Our Land, Our Literature
Our Land, Our Literature Home Literature
Search our Site
Environment Regions Contacts and Links About Us  
Contact Us
Take Action
Our Sponsors


Our sponsors are the four leading non-profit organizations in east central Indiana when it comes to environmental concerns. The leaders of these organizations have provided us with both feedback and information resources. In return, we are providing their constituencies with what we hope is a significant resource on Indiana's natural environment.

Minnetrista Cultural Center and Oakhurst GardensThe Minnetrista Cultural Center and Oakhurst Gardens, located along the White River in Muncie, Indiana, is an informal education center for art, history, science, and environmental education. Situated on thirty-five acres along the White River in Muncie, Indiana, the campus includes extensive gardens and grounds, historic buildings, a gift shop and orchard shop, and a 55,000 square foot cultural center. Its most recent addition is an eight-acre nature area, developed on the site of a former sand and gravel quarry. Public programs include exhibitions, classes, workshops, concerts, festivals, and farmers markets, making Minnetrista and Oakhurst one of the community’s most active venues for local and regional events throughout the year.

Audubon Society LogoThe Robert Cooper Audubon Society (known for most of its history as the East Central Indiana Society) has been a regional chapter of the National Audubon Society since 1974. It serves approximately 600 members in seven counties of east central Indiana. Through monthly informational programs and field trips, the chapter fulfills its mission "to promote the conservation of wildlife and the natural environment" and to "educate others regarding their relationship with, and their place within, the natural environment." The National Audubon Society, named after naturalist and artist John James Audubon, was founded in the late 1800s to protest and prevent the massive slaughter of birds. Birds were killed by the millions, sometimes to extinction, primarily for their plumage, which was used in women's hats. Today, the Audubon Society, at both the national and regional level, stands for "action, advocacy, and research," as well as sheer enjoyment of the natural world.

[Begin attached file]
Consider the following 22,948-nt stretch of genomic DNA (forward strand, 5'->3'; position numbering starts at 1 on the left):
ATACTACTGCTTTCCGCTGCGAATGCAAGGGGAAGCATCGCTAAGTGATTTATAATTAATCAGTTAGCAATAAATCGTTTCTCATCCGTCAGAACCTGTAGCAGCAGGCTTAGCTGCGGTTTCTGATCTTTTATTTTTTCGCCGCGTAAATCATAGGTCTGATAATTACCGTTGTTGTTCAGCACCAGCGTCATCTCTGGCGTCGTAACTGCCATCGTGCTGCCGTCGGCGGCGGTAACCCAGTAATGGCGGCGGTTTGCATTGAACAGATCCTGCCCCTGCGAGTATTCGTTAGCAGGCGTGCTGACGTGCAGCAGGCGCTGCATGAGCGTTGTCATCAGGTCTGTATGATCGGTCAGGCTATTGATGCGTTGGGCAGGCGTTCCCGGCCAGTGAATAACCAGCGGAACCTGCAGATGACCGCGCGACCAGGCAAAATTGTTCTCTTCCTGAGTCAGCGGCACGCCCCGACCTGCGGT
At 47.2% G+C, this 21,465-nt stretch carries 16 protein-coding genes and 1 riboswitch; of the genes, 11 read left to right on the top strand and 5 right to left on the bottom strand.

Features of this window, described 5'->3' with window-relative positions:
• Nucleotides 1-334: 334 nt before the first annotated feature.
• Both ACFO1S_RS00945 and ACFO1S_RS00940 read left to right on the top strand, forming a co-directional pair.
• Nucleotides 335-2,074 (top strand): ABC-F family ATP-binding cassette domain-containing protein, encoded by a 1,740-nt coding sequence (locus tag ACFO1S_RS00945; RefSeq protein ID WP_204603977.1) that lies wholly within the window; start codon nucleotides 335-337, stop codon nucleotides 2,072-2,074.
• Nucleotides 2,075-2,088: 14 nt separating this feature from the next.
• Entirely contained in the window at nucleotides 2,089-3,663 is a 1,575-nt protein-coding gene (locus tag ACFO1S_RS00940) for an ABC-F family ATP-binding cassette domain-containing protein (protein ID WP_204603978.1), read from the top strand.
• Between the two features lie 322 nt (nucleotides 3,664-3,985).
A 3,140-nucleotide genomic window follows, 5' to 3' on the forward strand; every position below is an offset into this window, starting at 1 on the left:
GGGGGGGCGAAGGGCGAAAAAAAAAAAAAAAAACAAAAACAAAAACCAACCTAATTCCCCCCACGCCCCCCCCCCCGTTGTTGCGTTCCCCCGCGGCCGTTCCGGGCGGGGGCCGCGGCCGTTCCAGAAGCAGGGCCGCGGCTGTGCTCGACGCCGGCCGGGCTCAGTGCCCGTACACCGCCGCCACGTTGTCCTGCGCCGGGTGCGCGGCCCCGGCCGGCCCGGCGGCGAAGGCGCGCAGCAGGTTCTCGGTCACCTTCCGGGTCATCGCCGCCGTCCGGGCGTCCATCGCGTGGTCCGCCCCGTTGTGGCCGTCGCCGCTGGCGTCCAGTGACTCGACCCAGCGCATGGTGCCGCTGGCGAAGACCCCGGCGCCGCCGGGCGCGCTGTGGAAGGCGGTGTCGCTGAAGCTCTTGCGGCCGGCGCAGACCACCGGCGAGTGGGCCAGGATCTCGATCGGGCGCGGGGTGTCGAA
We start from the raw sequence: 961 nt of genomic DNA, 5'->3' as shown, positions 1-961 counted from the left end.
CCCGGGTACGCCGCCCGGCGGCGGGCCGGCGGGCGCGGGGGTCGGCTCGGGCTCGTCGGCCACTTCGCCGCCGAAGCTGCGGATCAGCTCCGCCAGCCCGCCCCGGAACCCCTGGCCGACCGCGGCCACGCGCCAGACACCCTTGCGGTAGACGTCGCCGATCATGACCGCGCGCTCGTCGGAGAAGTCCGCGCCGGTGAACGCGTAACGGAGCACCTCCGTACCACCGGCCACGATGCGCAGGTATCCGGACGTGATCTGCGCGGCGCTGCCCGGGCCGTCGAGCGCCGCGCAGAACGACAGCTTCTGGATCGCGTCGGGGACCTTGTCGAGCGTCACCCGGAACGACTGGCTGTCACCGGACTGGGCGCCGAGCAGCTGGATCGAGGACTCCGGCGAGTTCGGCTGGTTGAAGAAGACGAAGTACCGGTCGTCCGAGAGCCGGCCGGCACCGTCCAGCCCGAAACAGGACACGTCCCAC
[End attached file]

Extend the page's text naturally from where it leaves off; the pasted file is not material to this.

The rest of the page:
Sierra Club Logo The Five Rivers Group of the Hoosier Chapter Sierra Club was established in 2000, to serve seven counties in east central Indiana. Its chapter name recognizes the rich natural heritage of Indiana’s waterways in that region. In addition to monthly programs and outings, the chapter focuses much of its attention on local and regional conservation issues, including sprawl, peaking power plants and other energy issues, and recycling. The Sierra Club, of which all state chapters and local groups are member organizations, was founded in 1892 by John Muir, to protect pristine natural areas in the Western United States, starting with Yosemite National Park. Sierra's mission is to "explore, enjoy and protect the planet," often through political and social activism.

Red-tail Conservancy LogoThe Red-tail Conservancy, founded in 1999 by Barry Banks, is an independent organization that is “dedicated to the preservation, restoration, and protection of ecologically significant areas of rural and urban east central Indiana." As a land trust, Red-tail Conservancy oversees and protects land that has been donated, purchased, or placed in a conservation easement (which allows a landowner to maintain ownership of a property but decide which activities will or will not be allowed on the land, such as drilling, logging, development, and other uses). As of December 2003, Red-Tail Conservancy has completed 12 land acquisitions protecting 970 acres in five counties. Plans are underway for the creation of the Red-tail Nature Preserve, at the southern end of Prairie Creek Reservoir, in Delaware County. When completed, the preserve will include a nature center and varied habitats, including a prairie plot.